What is a port-based VLAN?
A port-based VLAN configuration lets you assign ports on the switch to a VLAN. The number of VLANs is limited to the number of ports on the switch. In a basic port-based VLAN configuration, ports with the same VLAN ID are placed into the same VLAN. One port can be a member of multiple VLANs.
For what purpose is 802.1Q VLANs used?
IEEE 802.1Q, often referred to as Dot1q, is the networking standard that supports virtual local area networking (VLANs) on an IEEE 802.3 Ethernet network. The standard defines a system of VLAN tagging for Ethernet frames and the accompanying procedures to be used by bridges and switches in handling such frames.
What is 802.1Q VLAN configuration?
An 802.1Q-based VLAN configuration lets you assign ports on the switch as tagged or untagged members to a VLAN with an ID number in the range of 1–4094. By default, all ports are untagged members of VLAN 1.
What is 802.1Q and native VLAN modes?
The IEEE 802.1Q trunking protocol describes something called the native VLAN. All native VLAN traffic is untagged; it doesn’t have an 802.1Q tag on the Ethernet frame. When you look at it in Wireshark, it will look the same, just like any standard Ethernet frame.
What are two types of ports for VLANs?
Different Types of Switch Ports
- Access Ports. An access port belongs to and carries the traffic of only one VLAN.
- Trunk Ports. A trunk port carries the traffic of multiple VLANs and by default is a member of all VLANs in the VLAN database.
- Tunnel Ports.
What is the purpose of the 802.1Q protocol?
The 802.1Q tagging protocol allows the Ethernet frame size to increase by four bytes to a range of 68 to 1522 bytes. This size increase is due to the insertion of a four-byte VLAN tag into the frame. The tags, which include a VLAN Identifier (VID), are attached to each Ethernet frame by MAC address.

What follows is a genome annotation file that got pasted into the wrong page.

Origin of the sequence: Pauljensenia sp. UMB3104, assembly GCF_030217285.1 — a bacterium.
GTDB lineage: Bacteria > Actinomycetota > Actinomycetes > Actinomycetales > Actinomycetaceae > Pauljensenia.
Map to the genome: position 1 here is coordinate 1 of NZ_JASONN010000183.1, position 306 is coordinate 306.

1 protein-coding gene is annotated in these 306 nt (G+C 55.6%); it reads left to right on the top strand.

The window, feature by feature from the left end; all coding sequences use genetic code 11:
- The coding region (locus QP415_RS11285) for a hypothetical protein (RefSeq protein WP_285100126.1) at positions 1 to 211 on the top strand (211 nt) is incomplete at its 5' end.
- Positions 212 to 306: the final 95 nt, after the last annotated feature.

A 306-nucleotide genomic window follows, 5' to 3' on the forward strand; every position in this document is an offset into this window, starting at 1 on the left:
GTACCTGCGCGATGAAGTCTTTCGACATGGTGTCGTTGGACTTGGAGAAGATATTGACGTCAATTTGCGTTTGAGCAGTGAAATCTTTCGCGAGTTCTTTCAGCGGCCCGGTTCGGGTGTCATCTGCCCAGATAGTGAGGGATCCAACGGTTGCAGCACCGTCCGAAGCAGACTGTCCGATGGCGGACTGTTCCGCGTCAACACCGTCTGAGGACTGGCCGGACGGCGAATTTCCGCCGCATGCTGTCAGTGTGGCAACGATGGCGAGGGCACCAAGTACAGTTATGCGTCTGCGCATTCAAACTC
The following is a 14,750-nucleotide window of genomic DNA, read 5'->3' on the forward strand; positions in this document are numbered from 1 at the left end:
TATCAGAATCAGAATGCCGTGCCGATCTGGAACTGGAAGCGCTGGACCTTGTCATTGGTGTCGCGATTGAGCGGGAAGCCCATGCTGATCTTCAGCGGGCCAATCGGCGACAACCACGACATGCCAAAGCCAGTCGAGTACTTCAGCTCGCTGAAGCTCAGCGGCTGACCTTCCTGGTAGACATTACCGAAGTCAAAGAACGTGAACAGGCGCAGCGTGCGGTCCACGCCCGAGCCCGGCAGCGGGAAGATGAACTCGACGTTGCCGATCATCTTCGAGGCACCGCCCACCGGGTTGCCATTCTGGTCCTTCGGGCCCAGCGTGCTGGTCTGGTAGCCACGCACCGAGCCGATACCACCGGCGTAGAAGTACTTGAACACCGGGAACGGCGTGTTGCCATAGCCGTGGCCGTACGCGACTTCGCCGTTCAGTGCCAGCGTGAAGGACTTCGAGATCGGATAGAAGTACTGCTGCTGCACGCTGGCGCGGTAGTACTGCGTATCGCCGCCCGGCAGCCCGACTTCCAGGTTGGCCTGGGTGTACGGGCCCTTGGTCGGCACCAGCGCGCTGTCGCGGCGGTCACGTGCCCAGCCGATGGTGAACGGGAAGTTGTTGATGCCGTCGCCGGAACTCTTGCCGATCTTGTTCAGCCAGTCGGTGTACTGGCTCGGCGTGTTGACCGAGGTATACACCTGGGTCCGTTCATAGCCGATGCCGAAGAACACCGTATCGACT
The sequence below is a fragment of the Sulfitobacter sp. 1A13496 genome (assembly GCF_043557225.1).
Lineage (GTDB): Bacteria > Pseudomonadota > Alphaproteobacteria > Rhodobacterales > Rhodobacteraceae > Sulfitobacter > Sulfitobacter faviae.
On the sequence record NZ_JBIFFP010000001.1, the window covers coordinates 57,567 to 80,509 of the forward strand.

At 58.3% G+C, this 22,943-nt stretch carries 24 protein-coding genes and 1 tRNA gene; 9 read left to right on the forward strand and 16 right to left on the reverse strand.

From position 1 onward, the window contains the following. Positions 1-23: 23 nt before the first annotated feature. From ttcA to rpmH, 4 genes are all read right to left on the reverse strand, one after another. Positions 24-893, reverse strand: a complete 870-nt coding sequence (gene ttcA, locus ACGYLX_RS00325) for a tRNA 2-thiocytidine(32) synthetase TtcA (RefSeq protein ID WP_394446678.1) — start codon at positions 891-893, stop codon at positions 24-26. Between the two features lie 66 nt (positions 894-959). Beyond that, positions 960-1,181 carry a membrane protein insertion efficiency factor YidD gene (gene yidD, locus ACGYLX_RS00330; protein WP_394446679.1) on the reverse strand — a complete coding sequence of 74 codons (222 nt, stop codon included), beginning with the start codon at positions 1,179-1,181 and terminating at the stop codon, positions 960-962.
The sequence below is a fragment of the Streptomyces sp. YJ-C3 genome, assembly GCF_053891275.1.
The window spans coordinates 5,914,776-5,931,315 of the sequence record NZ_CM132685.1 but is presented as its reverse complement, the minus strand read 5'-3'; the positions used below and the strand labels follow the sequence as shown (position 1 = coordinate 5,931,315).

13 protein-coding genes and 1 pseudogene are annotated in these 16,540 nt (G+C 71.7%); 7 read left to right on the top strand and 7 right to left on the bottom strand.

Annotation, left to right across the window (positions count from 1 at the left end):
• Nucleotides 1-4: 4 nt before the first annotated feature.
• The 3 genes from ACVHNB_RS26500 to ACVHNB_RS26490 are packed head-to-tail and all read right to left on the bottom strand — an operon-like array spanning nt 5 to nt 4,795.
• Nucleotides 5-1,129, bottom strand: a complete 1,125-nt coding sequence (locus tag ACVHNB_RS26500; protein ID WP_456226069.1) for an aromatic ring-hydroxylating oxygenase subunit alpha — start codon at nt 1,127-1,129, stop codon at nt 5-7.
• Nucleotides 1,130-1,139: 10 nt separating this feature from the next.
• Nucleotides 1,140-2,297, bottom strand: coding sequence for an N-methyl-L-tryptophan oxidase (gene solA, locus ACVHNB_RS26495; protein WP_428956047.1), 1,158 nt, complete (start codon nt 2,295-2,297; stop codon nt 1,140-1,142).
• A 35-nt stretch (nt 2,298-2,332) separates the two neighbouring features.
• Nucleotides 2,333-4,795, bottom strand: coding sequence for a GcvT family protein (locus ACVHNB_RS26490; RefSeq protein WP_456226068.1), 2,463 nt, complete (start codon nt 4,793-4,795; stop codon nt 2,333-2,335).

What is the difference between a tagged and untagged VLAN?
VLAN-enabled ports are generally categorized in one of two ways, tagged or untagged. These may also be referred to as “trunk” or “access” respectively. The purpose of a tagged or “trunked” port is to pass traffic for multiple VLAN’s, whereas an untagged or “access” port accepts traffic for only a single VLAN.
What is the difference between native VLAN and default VLAN?
The default VLAN is always VLAN 1, and it can’t be changed. By default, Native VLAN is VLAN 1, but it can be changed to any VLAN. Traffic will be sent when both Default and Native VLAN are the same. Traffic can be sent irrespective of Default and Native VLAN being the same or different.
What is the purpose of the native VLAN in 802.1Q trunking?
What is the Native VLAN? As you remember from the previous lesson, trunk ports send and receive Ethernet frames tagged with IEEE 802.1q VLAN tags . The primary idea behind this is to be able to transport frames from multiple VLANs over a single physical link between switches.
Can a port belong to multiple VLANs?
No, an access port can only be part of one VLAN. The trunk ports on the two switches need to be configured to forward the VLAN 10 packets, then all hosts on all VLAN 10 access ports will be able to communicate.